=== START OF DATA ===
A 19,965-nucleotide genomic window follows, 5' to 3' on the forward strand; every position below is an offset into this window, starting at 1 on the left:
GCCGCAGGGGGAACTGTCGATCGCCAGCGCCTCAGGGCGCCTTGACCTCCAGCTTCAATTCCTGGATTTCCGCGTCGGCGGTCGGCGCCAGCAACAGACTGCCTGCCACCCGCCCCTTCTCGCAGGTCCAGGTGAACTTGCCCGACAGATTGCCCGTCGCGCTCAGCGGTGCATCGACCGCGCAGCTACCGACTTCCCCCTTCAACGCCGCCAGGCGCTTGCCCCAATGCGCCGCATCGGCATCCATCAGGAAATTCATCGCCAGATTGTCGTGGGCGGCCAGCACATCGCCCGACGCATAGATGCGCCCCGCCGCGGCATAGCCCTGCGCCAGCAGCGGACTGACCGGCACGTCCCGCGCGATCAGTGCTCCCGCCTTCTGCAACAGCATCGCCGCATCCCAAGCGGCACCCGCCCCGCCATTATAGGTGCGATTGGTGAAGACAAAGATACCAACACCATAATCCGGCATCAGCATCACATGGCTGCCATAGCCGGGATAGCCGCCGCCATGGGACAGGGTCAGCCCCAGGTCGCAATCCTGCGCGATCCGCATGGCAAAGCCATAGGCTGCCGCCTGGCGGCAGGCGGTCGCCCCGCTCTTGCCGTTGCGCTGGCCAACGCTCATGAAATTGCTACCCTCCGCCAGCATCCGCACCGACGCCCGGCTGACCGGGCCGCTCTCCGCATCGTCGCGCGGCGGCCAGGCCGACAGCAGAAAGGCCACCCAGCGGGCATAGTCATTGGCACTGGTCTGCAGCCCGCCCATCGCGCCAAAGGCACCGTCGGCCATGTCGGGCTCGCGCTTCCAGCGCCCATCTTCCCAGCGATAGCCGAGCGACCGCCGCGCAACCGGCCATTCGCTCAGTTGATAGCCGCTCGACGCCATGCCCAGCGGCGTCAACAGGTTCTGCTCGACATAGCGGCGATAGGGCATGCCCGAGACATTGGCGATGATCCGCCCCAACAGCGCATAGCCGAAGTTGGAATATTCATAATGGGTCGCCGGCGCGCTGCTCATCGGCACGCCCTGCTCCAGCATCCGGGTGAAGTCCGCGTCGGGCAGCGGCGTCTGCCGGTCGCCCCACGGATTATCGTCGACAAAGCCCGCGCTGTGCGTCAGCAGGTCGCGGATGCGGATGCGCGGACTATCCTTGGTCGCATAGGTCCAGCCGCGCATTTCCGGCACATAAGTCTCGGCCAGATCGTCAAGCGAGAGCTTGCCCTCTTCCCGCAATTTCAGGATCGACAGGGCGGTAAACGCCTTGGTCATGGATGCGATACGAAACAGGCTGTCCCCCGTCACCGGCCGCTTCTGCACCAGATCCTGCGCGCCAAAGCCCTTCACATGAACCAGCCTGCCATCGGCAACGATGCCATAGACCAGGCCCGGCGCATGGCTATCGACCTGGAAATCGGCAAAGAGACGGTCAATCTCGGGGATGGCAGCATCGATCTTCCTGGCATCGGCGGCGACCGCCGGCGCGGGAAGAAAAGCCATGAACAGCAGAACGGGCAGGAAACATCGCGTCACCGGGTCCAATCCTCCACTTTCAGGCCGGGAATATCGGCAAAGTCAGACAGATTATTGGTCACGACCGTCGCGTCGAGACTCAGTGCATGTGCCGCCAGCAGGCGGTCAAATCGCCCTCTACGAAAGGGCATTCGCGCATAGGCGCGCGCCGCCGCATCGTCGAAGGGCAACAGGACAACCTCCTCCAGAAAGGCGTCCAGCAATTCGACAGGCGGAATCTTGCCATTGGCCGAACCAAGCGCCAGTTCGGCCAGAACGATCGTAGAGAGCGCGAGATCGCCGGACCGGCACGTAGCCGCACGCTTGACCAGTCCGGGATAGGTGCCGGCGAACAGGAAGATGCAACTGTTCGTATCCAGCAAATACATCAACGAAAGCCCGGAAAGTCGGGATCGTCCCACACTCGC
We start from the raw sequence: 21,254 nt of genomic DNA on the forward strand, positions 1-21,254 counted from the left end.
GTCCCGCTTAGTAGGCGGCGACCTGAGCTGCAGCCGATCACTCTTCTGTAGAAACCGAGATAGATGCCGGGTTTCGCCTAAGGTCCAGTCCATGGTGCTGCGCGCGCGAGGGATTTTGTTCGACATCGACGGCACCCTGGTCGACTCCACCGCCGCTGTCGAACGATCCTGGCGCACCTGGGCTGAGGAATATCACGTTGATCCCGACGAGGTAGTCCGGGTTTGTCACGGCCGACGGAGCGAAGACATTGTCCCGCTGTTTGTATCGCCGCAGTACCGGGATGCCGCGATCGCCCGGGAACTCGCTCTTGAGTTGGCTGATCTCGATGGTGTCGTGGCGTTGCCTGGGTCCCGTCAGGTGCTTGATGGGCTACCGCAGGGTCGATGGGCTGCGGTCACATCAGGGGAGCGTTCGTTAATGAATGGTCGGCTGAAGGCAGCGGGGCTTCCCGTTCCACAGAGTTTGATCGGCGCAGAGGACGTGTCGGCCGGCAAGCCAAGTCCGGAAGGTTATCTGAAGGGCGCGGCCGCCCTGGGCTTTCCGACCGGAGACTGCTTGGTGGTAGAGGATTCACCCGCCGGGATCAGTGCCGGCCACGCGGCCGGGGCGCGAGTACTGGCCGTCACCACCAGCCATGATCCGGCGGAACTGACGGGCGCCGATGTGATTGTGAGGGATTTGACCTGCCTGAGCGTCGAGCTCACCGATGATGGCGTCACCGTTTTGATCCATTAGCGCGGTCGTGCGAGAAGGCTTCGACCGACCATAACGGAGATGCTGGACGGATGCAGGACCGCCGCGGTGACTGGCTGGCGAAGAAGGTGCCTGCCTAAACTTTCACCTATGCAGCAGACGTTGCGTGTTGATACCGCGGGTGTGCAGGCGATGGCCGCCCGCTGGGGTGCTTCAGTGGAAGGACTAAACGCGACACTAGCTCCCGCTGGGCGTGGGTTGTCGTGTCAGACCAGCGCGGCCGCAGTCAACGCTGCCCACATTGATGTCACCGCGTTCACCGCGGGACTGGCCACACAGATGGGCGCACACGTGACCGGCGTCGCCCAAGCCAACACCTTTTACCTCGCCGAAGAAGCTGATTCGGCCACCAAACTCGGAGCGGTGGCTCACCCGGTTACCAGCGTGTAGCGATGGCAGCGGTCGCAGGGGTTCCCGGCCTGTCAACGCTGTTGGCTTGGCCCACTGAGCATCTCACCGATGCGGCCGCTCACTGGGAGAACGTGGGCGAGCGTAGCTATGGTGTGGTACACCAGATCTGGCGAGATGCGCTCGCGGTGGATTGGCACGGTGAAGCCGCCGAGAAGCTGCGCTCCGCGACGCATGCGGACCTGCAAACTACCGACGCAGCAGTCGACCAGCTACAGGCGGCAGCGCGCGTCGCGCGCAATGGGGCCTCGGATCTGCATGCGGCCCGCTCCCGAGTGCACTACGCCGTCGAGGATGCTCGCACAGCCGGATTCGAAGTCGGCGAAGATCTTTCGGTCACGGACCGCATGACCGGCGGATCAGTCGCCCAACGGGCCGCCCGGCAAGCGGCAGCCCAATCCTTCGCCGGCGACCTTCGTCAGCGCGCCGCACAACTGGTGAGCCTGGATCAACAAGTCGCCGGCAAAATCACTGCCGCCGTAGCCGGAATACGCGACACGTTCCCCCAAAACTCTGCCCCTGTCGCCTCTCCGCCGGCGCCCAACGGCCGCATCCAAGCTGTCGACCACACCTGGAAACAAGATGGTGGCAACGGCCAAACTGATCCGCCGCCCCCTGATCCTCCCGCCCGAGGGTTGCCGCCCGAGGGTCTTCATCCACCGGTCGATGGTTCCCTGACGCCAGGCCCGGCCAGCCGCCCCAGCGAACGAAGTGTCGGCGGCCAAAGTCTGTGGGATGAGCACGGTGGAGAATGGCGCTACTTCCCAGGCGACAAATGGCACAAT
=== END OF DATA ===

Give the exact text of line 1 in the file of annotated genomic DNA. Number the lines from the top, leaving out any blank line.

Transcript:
A 19,965-nucleotide genomic window follows, 5' to 3' on the forward strand; every position below is an offset into this window, starting at 1 on the left: